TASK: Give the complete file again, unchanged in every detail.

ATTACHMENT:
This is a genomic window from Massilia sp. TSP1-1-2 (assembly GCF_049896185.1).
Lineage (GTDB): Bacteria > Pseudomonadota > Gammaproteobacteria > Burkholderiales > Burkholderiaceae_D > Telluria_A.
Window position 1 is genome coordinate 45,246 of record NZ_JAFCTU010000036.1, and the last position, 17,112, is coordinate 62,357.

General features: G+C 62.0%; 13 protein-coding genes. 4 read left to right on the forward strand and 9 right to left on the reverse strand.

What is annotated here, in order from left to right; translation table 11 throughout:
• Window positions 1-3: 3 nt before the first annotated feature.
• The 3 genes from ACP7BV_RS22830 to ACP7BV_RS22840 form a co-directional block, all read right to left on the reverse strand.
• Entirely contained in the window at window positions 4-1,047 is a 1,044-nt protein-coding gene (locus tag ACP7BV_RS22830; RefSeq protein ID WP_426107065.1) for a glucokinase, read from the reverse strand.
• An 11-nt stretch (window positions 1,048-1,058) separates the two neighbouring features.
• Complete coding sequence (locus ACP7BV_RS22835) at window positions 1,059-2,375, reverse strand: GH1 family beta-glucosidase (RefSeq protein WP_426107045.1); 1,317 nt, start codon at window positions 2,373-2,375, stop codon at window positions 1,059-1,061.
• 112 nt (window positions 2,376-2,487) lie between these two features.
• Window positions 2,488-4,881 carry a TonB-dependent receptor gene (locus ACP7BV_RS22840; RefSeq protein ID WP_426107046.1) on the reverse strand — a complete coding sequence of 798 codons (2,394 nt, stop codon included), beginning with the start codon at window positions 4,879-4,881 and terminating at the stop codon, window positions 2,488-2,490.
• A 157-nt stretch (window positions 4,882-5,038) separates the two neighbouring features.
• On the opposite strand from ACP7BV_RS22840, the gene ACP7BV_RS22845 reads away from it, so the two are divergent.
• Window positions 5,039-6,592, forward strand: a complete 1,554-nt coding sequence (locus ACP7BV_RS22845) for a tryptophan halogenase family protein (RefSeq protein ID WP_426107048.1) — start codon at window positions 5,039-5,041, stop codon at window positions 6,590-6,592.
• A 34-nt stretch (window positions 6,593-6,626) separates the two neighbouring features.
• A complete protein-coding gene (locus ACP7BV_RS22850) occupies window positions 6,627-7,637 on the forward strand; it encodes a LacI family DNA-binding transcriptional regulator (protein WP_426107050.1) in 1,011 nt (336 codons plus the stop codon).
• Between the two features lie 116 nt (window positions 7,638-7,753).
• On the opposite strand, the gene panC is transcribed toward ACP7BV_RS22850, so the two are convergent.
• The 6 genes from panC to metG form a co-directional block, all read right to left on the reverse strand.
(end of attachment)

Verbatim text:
This is a genomic window from Massilia sp. TSP1-1-2 (assembly GCF_049896185.1).
Lineage (GTDB): Bacteria > Pseudomonadota > Gammaproteobacteria > Burkholderiales > Burkholderiaceae_D > Telluria_A.
Window position 1 is genome coordinate 45,246 of record NZ_JAFCTU010000036.1, and the last position, 17,112, is coordinate 62,357.

General features: G+C 62.0%; 13 protein-coding genes. 4 read left to right on the forward strand and 9 right to left on the reverse strand.

What is annotated here, in order from left to right; translation table 11 throughout:
• Window positions 1-3: 3 nt before the first annotated feature.
• The 3 genes from ACP7BV_RS22830 to ACP7BV_RS22840 form a co-directional block, all read right to left on the reverse strand.
• Entirely contained in the window at window positions 4-1,047 is a 1,044-nt protein-coding gene (locus tag ACP7BV_RS22830; RefSeq protein ID WP_426107065.1) for a glucokinase, read from the reverse strand.
• An 11-nt stretch (window positions 1,048-1,058) separates the two neighbouring features.
• Complete coding sequence (locus ACP7BV_RS22835) at window positions 1,059-2,375, reverse strand: GH1 family beta-glucosidase (RefSeq protein WP_426107045.1); 1,317 nt, start codon at window positions 2,373-2,375, stop codon at window positions 1,059-1,061.
• 112 nt (window positions 2,376-2,487) lie between these two features.
• Window positions 2,488-4,881 carry a TonB-dependent receptor gene (locus ACP7BV_RS22840; RefSeq protein ID WP_426107046.1) on the reverse strand — a complete coding sequence of 798 codons (2,394 nt, stop codon included), beginning with the start codon at window positions 4,879-4,881 and terminating at the stop codon, window positions 2,488-2,490.
• A 157-nt stretch (window positions 4,882-5,038) separates the two neighbouring features.
• On the opposite strand from ACP7BV_RS22840, the gene ACP7BV_RS22845 reads away from it, so the two are divergent.
• Window positions 5,039-6,592, forward strand: a complete 1,554-nt coding sequence (locus ACP7BV_RS22845) for a tryptophan halogenase family protein (RefSeq protein ID WP_426107048.1) — start codon at window positions 5,039-5,041, stop codon at window positions 6,590-6,592.
• A 34-nt stretch (window positions 6,593-6,626) separates the two neighbouring features.
• A complete protein-coding gene (locus ACP7BV_RS22850) occupies window positions 6,627-7,637 on the forward strand; it encodes a LacI family DNA-binding transcriptional regulator (protein WP_426107050.1) in 1,011 nt (336 codons plus the stop codon).
• Between the two features lie 116 nt (window positions 7,638-7,753).
• On the opposite strand, the gene panC is transcribed toward ACP7BV_RS22850, so the two are convergent.
• The 6 genes from panC to metG form a co-directional block, all read right to left on the reverse strand.